More than likely, you’ve experienced the situation where the conversation at the table next to yours is more interesting than your own dinner banter. Between bites of baguette and sips of wine, you tilted your head just slightly to catch the end of the story, to find out just how clown school fits in with the gynecologist or what happened to the unwed couple who pretended to be married at a religious bed and breakfast in Waco, Texas.
On Sunday night at , there was no need for inconspicuous eavesdropping. Starting at 8 p.m., mere hours before perhaps the most divisive holiday on the calendar–loved by lovers, scorned by the scorned–11 people took turns with the microphone at Kings Break-Ups and Bad Dates Story Hour, offering up tales of when Cupid was more of a Joker.
Speaking to a room of roughly 40 guests in the dimly lit wine bar, an atmosphere that would prove to be nothing less than romantic the next night, participants were candid, self-deprecating and forgiving of the awkward and odd subjects of their stories. Hosted by Lisa “Lulu” Uhlig, Molly Barnes and Samantha Loesch, the event was an hour and a half of pure, uncensored, laugh-out-loud looks at uncomfortable dates and bad break-ups.
The definitions of dates and break-ups were deliberately loose–maybe it was a bad date with fate or a break-up with a job–though most stories were of failed romance. Most, but not all. Two stories told by featured guest and Twin Cities native Lizz Winstead had little to do with dating but had everyone in attendance nearly shooting their adult beverages out of their respective noses.
“She makes me snort-laugh,” Lisa Uhlig said in her introduction of Winstead.
Winstead, comedian, co-creator of The Daily Show, and prolific contributor to the media world in general, graced Kings Wine Bar with some comedic gems told from her seat on top of the bar.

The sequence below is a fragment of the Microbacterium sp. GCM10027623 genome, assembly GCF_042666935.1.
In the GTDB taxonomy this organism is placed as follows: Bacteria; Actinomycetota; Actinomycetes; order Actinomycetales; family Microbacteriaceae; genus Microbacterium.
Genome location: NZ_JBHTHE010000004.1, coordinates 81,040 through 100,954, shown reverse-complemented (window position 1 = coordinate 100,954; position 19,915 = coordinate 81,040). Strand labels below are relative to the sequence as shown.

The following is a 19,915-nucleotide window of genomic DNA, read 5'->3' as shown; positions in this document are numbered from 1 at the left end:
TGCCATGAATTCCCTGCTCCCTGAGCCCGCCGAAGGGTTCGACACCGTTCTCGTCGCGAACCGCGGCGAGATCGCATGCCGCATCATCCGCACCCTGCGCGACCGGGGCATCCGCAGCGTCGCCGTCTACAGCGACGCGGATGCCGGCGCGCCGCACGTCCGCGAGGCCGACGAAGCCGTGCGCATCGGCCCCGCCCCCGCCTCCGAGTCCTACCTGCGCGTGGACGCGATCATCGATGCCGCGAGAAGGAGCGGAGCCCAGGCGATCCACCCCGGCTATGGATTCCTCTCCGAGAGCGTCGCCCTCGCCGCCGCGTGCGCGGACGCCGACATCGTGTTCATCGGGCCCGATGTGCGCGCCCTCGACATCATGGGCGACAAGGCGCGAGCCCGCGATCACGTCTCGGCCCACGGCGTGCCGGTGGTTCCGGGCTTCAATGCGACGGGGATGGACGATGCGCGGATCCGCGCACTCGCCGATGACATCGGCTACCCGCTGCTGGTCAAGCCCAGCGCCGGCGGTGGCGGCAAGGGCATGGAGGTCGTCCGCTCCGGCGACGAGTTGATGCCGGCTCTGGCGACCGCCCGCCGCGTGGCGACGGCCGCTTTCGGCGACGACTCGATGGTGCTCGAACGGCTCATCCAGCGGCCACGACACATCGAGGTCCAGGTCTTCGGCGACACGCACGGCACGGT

From her perch on top of the bar, between other guests’ wine glasses and just slightly under a hanging light fixture, Winstead told a story about the gynecologist who first had her suspecting her impending death and then confessed he was leaving his practice to pursue his dream of attending clown school. Opening the story with, “It has nothing to do with romance, so bear with me,” and wrapping it up with, “If your first dream is clown college and your second is gynecology, the correlation is...small spaces?” Winstead was the fourth to speak during Story Hour and her entrance brought a new level of openness to the event.
After Lulu pulled three more names from the hat, Winstead returned for a second story, opening this one with, “I’m trying to think of some relationship story that doesn’t end with me throwing up or pregnant.” While the story she chose didn’t involve vomiting or fertilization, it did reference female anatomy again.
Sunday evening’s gathering was the fifth Story Hour at Kings, a monthly event open to anyone brave enough to participate and inspired by George Dawes Green’s The Moth. Lisa Uhlig originally started a Moth-like meeting at her condo last year with friends, including the owners of Kings Wine Bar, who suggested she move the event there.
“I thought, ‘Why can’t we have this in Minneapolis?’” Uhlig said. “Now we have it.”
The March Story Hour at Kings Wine Bar has not yet been scheduled and the theme is yet to be announced. Check the Kings calendar for details soon. Uhlig is also working on a podcast for the Story Hour.